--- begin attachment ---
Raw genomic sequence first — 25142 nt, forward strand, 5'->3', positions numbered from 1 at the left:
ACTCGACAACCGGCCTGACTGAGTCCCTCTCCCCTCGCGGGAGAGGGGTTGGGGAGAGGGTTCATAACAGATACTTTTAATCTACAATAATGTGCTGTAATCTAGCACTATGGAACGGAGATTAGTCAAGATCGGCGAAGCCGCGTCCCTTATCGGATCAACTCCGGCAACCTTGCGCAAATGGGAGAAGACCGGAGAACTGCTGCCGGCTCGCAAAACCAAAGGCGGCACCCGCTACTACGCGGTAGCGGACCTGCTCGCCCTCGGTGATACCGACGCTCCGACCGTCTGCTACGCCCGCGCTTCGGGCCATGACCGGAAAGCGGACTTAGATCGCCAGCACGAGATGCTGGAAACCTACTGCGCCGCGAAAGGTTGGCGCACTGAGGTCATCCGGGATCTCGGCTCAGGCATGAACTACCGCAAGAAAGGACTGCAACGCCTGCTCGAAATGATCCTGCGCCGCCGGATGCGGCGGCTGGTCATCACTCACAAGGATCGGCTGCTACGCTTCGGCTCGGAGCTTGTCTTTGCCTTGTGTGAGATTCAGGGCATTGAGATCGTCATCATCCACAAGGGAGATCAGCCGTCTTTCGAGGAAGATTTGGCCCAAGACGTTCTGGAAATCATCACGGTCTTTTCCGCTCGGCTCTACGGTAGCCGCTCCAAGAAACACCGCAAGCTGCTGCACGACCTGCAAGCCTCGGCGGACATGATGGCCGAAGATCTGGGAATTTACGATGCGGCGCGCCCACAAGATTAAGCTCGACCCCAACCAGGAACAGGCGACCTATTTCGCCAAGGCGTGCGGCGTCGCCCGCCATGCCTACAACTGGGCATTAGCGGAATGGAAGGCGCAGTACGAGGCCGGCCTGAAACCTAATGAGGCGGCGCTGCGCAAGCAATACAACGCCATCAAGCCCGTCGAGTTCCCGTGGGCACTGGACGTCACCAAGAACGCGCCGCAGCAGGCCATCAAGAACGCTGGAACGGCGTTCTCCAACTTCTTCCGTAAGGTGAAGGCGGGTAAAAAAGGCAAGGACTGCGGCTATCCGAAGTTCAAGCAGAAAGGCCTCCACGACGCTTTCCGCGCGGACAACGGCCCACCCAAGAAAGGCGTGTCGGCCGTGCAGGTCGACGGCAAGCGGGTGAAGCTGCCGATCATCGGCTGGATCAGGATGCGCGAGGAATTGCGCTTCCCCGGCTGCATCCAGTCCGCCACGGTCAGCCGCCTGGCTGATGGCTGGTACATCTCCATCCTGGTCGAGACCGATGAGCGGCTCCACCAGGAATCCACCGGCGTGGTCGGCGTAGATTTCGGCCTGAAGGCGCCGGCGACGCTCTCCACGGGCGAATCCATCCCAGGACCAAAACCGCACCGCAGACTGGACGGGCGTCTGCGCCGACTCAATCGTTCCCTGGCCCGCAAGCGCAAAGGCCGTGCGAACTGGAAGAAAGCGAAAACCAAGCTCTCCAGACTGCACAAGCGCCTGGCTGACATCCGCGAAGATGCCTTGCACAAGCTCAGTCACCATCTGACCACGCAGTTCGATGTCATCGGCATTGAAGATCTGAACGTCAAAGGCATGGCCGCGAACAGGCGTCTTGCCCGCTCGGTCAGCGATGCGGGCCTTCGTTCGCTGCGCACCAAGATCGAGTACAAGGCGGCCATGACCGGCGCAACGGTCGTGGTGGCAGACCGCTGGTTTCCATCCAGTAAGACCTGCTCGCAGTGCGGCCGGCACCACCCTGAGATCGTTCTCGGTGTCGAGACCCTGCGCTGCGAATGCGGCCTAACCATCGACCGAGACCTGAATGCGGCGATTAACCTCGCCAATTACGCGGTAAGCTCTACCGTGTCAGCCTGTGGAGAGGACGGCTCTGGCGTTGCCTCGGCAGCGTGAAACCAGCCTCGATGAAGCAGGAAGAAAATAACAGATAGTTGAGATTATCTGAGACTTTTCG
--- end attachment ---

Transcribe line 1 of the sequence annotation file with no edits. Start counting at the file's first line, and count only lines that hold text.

Raw genomic sequence first — 25142 nt, forward strand, 5'->3', positions numbered from 1 at the left: